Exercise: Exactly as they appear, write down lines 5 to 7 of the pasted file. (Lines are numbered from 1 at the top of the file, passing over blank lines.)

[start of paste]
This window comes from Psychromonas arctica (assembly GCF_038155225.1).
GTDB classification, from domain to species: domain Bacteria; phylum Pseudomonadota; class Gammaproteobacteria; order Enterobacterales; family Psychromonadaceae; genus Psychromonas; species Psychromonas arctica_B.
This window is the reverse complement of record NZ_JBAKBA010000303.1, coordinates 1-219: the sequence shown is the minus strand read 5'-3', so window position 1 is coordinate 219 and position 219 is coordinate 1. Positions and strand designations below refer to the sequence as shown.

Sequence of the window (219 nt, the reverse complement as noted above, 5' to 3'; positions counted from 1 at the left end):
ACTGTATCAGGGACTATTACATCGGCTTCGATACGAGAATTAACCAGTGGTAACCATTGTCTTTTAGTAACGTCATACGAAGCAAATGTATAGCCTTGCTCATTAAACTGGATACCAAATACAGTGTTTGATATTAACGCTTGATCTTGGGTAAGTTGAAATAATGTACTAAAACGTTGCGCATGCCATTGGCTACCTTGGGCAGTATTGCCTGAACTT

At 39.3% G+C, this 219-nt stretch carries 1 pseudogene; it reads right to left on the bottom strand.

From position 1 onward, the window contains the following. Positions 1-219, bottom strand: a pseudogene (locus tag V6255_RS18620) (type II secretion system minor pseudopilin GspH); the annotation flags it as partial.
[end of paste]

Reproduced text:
ACTGTATCAGGGACTATTACATCGGCTTCGATACGAGAATTAACCAGTGGTAACCATTGTCTTTTAGTAACGTCATACGAAGCAAATGTATAGCCTTGCTCATTAAACTGGATACCAAATACAGTGTTTGATATTAACGCTTGATCTTGGGTAAGTTGAAATAATGTACTAAAACGTTGCGCATGCCATTGGCTACCTTGGGCAGTATTGCCTGAACTT

At 39.3% G+C, this 219-nt stretch carries 1 pseudogene; it reads right to left on the bottom strand.

From position 1 onward, the window contains the following. Positions 1-219, bottom strand: a pseudogene (locus tag V6255_RS18620) (type II secretion system minor pseudopilin GspH); the annotation flags it as partial.